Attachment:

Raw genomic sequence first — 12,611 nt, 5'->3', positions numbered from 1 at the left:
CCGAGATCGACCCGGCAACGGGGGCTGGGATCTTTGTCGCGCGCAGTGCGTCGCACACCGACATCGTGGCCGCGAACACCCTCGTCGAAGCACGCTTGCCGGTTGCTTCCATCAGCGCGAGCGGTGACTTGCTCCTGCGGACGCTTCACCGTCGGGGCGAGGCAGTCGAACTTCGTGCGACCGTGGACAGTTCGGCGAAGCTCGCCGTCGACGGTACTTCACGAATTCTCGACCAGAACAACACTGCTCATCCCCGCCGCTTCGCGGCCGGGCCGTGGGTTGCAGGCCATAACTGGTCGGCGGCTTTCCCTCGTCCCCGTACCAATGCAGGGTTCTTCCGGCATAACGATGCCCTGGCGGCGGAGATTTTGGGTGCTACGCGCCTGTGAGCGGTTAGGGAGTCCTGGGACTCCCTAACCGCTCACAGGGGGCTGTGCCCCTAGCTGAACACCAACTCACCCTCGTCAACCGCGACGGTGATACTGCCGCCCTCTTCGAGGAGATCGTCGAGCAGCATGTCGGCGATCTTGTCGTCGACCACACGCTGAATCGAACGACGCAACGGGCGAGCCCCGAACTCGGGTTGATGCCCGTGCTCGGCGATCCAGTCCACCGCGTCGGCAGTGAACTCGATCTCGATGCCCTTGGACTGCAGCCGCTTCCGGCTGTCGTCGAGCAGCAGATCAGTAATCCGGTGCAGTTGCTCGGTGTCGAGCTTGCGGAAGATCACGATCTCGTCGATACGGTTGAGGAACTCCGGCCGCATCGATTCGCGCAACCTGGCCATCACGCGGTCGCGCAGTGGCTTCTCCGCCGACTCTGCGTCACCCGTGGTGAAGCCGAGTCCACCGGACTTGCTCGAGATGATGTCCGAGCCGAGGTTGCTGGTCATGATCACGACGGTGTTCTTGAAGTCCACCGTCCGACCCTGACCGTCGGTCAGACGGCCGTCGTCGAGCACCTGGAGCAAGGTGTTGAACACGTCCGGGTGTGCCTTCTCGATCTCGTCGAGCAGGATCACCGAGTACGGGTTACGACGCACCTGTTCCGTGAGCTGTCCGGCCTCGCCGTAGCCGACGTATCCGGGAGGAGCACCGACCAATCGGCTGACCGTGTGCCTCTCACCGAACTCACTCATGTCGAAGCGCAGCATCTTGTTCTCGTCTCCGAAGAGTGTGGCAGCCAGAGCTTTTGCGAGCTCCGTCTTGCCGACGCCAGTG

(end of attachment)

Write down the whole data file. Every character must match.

Raw genomic sequence first — 12,611 nt, 5'->3', positions numbered from 1 at the left:
CCGAGATCGACCCGGCAACGGGGGCTGGGATCTTTGTCGCGCGCAGTGCGTCGCACACCGACATCGTGGCCGCGAACACCCTCGTCGAAGCACGCTTGCCGGTTGCTTCCATCAGCGCGAGCGGTGACTTGCTCCTGCGGACGCTTCACCGTCGGGGCGAGGCAGTCGAACTTCGTGCGACCGTGGACAGTTCGGCGAAGCTCGCCGTCGACGGTACTTCACGAATTCTCGACCAGAACAACACTGCTCATCCCCGCCGCTTCGCGGCCGGGCCGTGGGTTGCAGGCCATAACTGGTCGGCGGCTTTCCCTCGTCCCCGTACCAATGCAGGGTTCTTCCGGCATAACGATGCCCTGGCGGCGGAGATTTTGGGTGCTACGCGCCTGTGAGCGGTTAGGGAGTCCTGGGACTCCCTAACCGCTCACAGGGGGCTGTGCCCCTAGCTGAACACCAACTCACCCTCGTCAACCGCGACGGTGATACTGCCGCCCTCTTCGAGGAGATCGTCGAGCAGCATGTCGGCGATCTTGTCGTCGACCACACGCTGAATCGAACGACGCAACGGGCGAGCCCCGAACTCGGGTTGATGCCCGTGCTCGGCGATCCAGTCCACCGCGTCGGCAGTGAACTCGATCTCGATGCCCTTGGACTGCAGCCGCTTCCGGCTGTCGTCGAGCAGCAGATCAGTAATCCGGTGCAGTTGCTCGGTGTCGAGCTTGCGGAAGATCACGATCTCGTCGATACGGTTGAGGAACTCCGGCCGCATCGATTCGCGCAACCTGGCCATCACGCGGTCGCGCAGTGGCTTCTCCGCCGACTCTGCGTCACCCGTGGTGAAGCCGAGTCCACCGGACTTGCTCGAGATGATGTCCGAGCCGAGGTTGCTGGTCATGATCACGACGGTGTTCTTGAAGTCCACCGTCCGACCCTGACCGTCGGTCAGACGGCCGTCGTCGAGCACCTGGAGCAAGGTGTTGAACACGTCCGGGTGTGCCTTCTCGATCTCGTCGAGCAGGATCACCGAGTACGGGTTACGACGCACCTGTTCCGTGAGCTGTCCGGCCTCGCCGTAGCCGACGTATCCGGGAGGAGCACCGACCAATCGGCTGACCGTGTGCCTCTCACCGAACTCACTCATGTCGAAGCGCAGCATCTTGTTCTCGTCTCCGAAGAGTGTGGCAGCCAGAGCTTTTGCGAGCTCCGTCTTGCCGACGCCAGTG